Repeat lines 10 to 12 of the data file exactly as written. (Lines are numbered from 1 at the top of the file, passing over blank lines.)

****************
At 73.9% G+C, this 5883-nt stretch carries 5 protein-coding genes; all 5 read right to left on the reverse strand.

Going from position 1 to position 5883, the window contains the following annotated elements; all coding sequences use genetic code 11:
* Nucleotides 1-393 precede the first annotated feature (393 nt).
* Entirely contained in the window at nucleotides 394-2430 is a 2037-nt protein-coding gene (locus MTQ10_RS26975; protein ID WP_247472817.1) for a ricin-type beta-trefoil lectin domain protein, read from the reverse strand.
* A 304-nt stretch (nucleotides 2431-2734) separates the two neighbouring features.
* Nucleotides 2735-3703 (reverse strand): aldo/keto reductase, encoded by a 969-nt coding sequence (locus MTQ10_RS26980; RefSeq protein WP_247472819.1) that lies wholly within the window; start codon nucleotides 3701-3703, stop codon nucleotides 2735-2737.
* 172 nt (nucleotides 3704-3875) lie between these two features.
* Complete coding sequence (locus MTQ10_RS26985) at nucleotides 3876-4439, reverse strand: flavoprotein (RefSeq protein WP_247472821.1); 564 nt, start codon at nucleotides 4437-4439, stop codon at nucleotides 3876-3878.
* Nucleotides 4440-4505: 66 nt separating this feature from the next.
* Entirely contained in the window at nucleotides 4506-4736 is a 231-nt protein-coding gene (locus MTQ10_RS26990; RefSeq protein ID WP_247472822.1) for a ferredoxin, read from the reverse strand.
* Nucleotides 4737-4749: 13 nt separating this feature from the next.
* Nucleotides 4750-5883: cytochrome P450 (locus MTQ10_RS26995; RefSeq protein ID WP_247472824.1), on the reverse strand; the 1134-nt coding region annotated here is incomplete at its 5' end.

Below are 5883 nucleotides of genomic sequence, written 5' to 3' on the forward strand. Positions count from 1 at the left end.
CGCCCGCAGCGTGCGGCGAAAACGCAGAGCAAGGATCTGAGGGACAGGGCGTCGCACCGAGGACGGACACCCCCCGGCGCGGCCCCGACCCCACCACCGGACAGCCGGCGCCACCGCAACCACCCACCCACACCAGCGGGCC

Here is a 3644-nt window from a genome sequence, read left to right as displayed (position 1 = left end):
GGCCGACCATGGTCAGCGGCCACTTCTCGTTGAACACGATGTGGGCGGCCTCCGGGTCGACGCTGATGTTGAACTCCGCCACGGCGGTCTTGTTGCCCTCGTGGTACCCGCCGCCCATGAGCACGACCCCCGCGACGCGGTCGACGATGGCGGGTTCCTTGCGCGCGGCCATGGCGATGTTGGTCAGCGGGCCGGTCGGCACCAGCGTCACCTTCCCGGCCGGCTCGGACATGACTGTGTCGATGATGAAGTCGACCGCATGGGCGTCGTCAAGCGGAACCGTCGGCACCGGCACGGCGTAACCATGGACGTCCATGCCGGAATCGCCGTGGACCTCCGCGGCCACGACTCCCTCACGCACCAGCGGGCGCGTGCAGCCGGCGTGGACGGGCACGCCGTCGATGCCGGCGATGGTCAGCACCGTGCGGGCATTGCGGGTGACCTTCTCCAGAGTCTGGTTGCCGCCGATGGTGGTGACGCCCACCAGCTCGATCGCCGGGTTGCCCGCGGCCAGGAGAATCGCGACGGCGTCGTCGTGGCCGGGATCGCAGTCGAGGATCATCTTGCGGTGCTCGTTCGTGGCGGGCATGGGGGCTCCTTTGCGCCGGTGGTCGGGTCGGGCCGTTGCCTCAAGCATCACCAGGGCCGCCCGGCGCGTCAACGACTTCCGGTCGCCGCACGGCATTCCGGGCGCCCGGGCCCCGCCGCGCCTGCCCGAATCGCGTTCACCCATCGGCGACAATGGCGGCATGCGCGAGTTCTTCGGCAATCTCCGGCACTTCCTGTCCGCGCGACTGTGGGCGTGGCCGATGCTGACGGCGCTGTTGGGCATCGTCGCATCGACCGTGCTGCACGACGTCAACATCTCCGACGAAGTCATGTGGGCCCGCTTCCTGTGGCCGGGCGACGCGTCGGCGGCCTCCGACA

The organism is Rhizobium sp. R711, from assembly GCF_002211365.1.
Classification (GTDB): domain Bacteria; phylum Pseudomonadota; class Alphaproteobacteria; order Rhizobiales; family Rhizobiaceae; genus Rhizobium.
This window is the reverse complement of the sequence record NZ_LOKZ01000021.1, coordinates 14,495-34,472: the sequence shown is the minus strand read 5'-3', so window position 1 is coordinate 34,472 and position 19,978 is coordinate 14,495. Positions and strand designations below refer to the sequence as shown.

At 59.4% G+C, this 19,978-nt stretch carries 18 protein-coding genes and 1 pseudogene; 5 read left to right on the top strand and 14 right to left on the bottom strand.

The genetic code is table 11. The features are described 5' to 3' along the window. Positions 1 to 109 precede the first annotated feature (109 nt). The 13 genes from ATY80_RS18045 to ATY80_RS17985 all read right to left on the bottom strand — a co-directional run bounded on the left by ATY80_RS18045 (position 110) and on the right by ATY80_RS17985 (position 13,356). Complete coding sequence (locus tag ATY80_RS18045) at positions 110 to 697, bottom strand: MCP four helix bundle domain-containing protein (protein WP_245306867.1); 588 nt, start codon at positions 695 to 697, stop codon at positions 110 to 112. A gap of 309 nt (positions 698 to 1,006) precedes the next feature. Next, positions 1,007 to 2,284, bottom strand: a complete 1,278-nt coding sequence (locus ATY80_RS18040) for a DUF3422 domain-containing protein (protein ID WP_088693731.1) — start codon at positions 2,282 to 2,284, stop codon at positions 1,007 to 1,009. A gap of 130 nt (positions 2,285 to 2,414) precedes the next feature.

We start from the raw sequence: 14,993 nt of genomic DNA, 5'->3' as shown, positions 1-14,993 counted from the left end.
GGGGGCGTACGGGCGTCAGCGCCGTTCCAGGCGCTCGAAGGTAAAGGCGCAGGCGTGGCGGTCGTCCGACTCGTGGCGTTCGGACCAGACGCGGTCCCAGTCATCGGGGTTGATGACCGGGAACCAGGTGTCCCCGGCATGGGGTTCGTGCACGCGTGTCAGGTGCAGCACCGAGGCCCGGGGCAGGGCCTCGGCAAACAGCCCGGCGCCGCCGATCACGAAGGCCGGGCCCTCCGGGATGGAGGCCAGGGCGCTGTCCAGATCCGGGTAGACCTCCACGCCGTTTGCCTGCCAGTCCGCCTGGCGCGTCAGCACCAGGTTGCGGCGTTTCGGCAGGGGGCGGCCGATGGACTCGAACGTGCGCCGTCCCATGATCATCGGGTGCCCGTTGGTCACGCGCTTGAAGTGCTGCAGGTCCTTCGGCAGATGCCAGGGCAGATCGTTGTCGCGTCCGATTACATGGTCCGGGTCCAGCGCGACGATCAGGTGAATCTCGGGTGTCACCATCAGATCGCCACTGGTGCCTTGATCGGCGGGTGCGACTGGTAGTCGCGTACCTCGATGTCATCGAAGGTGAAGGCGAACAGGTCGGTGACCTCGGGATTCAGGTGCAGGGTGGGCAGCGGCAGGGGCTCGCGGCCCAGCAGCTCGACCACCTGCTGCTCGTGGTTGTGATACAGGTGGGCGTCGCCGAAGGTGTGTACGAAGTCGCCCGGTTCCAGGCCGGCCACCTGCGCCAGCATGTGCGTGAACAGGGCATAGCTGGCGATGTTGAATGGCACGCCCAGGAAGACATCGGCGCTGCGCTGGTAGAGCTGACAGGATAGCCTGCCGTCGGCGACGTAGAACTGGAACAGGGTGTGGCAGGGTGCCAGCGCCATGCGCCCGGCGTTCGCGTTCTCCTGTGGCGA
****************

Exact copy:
* Entirely contained in the window at nucleotides 4506-4736 is a 231-nt protein-coding gene (locus MTQ10_RS26990; RefSeq protein ID WP_247472822.1) for a ferredoxin, read from the reverse strand.
* Nucleotides 4737-4749: 13 nt separating this feature from the next.
* Nucleotides 4750-5883: cytochrome P450 (locus MTQ10_RS26995; RefSeq protein ID WP_247472824.1), on the reverse strand; the 1134-nt coding region annotated here is incomplete at its 5' end.